What to DRINK With That – Duck

WTDWT - Sept 2013

L-R: Sid Cross, Alishan Driediger, Jason Yamasaki

 

What to DRINK with That

DRINK editor Treve Ring asks local wine experts how they would approach pairing dishes and flavours. This time we are doing DUCK – both classical and modern.

 

Our Experts:

Sid Cross (SC)
Food & Wine Judge, Expert
Sid Cross is the Honorary President globally for The International Wine & Food Society with vast knowledge and experience at matching food and wine. He posts interesting wine and food items on their site (http://blog.iwfs.org) every Monday. Sid judges many wine and food competitions including the Gold Medal Plates (Victoria, Nov. 7, 2013) and The Canadian Culinary Championships (Kelowna Feb. 6-8, 2014).

Alishan Driediger (AD)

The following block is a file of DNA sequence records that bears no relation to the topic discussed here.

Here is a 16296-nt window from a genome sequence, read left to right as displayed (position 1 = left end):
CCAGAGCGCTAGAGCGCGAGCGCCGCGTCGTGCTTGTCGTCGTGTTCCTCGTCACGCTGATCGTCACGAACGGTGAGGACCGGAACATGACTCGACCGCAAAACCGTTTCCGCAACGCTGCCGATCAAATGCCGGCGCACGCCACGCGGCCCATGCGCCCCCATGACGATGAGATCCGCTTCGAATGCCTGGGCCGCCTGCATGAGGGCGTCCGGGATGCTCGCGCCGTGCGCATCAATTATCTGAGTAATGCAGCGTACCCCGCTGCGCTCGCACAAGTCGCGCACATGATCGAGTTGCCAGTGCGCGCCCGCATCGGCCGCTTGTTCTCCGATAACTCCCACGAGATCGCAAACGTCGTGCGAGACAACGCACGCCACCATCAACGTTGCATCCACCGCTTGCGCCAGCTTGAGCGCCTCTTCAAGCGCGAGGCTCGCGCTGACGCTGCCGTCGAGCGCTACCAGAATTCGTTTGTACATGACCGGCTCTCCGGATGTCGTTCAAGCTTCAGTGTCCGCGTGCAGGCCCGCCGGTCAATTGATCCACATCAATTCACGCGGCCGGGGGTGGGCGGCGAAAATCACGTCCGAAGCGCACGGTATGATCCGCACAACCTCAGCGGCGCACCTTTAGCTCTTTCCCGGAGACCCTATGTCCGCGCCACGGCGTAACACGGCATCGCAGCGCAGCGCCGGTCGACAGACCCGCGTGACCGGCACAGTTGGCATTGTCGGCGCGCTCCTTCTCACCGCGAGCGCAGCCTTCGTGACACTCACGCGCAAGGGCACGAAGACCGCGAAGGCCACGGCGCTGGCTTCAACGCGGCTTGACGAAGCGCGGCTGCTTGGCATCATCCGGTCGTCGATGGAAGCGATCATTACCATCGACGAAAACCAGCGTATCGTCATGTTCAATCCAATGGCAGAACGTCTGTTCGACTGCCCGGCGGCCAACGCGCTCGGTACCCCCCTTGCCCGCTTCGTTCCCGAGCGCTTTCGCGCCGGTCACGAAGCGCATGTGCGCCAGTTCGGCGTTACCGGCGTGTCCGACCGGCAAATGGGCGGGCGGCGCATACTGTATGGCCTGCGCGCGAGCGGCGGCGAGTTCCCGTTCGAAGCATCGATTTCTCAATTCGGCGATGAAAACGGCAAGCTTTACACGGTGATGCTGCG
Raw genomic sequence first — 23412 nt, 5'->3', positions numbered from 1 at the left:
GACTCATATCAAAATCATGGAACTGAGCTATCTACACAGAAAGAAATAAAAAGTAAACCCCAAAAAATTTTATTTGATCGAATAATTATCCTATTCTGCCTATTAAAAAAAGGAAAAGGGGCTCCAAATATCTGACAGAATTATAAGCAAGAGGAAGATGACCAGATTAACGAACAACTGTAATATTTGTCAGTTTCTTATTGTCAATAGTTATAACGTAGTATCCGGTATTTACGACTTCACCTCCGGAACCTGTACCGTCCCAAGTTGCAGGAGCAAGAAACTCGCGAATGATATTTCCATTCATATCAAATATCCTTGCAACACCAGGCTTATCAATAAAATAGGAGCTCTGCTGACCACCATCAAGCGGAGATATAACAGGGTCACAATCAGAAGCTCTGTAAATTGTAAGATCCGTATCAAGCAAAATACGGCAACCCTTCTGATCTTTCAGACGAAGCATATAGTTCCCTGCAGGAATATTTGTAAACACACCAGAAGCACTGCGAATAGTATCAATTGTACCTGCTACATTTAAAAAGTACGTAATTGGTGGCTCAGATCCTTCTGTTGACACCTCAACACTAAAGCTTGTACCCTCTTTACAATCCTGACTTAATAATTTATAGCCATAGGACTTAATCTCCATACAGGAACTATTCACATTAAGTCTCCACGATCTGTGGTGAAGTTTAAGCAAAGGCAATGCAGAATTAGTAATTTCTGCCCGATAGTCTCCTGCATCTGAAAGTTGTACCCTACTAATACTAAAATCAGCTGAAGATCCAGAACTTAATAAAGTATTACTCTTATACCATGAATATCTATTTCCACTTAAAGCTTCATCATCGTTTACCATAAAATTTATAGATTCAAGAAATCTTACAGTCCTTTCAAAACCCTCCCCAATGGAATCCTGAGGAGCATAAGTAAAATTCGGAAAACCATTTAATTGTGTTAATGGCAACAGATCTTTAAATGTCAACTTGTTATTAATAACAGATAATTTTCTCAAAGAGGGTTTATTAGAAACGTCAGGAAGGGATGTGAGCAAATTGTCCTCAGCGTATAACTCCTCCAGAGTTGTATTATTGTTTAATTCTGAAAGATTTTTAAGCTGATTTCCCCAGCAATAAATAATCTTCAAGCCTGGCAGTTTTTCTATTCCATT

Winemaker, Little Farm Winery
A cooking and language course as a 22-year old in the South of France set it all in motion for Alishan. Since then, she’s done a professional culinary diploma, started a catering company, bakes artisan bread for Farmers’ Markets, opened Okanagan Grocery in Kelowna, and been named a Top Foodie under 40 in Western Living Magazine. Her interest in wine lead Alishan to study winemaking and Agricultural Sciences, and work in wine retail in Vancouver and in wineries in the Okanagan. She has completed WSET Level 3 and is currently studying winemaking through UC Davis. Moving to a farm in the Similkameen Valley and growing Riesling and Chardonnay allows her to get her hands dirty and make her own wine!

Jason Yamasaki (JY)
Sommelier, Assistant Manager, Chambar Restaurant
Vancouver-born Jason Yamasaki began his hospitality career in high school at the proud BC institution of White Spot Restaurants. What began as an unassuming career placement program exploded into an unquenchable obsession with food, wine and hospitality. His naturally studious nature attracted him to a Bachelor’s Degree of Hospitality Management and professional accreditation though the International Sommelier Guild as well as the Wine & Spirit Education Trust. Jason is currently the sommelier and assistant manager at Chambar Restaurant.